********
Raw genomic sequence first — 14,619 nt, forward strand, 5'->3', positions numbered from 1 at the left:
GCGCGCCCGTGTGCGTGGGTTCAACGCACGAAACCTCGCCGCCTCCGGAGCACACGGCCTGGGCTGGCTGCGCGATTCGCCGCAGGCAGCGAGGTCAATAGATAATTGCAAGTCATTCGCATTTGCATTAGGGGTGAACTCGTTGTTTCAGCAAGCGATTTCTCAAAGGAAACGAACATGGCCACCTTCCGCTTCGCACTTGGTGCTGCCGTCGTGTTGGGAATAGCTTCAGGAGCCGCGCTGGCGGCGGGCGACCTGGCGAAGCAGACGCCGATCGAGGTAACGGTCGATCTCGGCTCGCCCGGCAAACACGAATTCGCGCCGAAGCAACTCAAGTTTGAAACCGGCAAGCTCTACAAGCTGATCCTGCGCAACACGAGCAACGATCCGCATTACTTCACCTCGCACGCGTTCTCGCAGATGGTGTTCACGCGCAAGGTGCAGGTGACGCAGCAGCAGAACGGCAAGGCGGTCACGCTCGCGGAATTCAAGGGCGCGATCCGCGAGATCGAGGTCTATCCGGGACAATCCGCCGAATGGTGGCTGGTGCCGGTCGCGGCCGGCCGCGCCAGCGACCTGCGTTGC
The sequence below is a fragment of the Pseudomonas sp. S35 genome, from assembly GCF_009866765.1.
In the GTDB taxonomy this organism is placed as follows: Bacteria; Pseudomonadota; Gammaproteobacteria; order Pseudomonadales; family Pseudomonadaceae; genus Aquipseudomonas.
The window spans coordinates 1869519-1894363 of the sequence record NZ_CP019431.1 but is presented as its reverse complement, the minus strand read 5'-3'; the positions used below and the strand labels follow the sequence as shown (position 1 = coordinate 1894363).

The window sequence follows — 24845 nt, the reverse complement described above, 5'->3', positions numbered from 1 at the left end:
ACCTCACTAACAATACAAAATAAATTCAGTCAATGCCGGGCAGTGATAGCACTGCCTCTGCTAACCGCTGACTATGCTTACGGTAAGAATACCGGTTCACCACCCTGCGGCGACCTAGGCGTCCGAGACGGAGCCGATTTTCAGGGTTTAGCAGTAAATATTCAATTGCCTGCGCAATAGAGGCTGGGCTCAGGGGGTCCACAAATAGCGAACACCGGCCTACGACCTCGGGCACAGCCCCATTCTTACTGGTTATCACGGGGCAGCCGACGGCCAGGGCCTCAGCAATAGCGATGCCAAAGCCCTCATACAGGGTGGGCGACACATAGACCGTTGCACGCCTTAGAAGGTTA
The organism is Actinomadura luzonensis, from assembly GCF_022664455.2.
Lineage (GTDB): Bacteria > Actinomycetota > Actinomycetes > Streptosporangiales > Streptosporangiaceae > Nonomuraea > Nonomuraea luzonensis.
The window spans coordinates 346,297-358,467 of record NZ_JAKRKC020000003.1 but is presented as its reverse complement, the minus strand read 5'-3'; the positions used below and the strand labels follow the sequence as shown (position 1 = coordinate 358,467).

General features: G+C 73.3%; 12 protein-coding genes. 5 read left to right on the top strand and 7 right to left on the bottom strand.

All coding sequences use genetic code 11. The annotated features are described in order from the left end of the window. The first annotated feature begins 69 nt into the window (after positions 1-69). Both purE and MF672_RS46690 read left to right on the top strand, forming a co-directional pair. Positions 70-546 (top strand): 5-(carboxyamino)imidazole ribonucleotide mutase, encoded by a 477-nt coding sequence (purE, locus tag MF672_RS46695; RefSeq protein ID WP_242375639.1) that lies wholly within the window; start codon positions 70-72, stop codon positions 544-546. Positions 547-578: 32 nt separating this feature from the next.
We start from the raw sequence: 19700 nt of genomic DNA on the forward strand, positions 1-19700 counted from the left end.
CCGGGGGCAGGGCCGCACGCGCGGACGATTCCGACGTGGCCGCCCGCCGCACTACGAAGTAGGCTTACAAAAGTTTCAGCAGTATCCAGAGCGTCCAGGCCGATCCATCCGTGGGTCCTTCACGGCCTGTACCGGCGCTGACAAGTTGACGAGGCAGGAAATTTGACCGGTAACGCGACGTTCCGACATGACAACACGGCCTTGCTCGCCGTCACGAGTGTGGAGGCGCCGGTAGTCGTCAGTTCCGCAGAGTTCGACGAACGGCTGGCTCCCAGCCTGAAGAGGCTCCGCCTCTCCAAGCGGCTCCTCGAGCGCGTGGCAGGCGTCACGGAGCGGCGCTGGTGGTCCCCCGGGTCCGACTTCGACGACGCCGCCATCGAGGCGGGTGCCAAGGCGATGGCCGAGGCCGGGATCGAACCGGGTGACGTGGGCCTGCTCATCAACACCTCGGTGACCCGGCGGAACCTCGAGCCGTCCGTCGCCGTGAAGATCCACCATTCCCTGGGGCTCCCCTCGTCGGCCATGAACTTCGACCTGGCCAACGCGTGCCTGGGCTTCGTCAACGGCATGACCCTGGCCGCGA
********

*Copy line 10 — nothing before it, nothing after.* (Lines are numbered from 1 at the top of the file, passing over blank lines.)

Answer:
The window spans coordinates 346,297-358,467 of record NZ_JAKRKC020000003.1 but is presented as its reverse complement, the minus strand read 5'-3'; the positions used below and the strand labels follow the sequence as shown (position 1 = coordinate 358,467).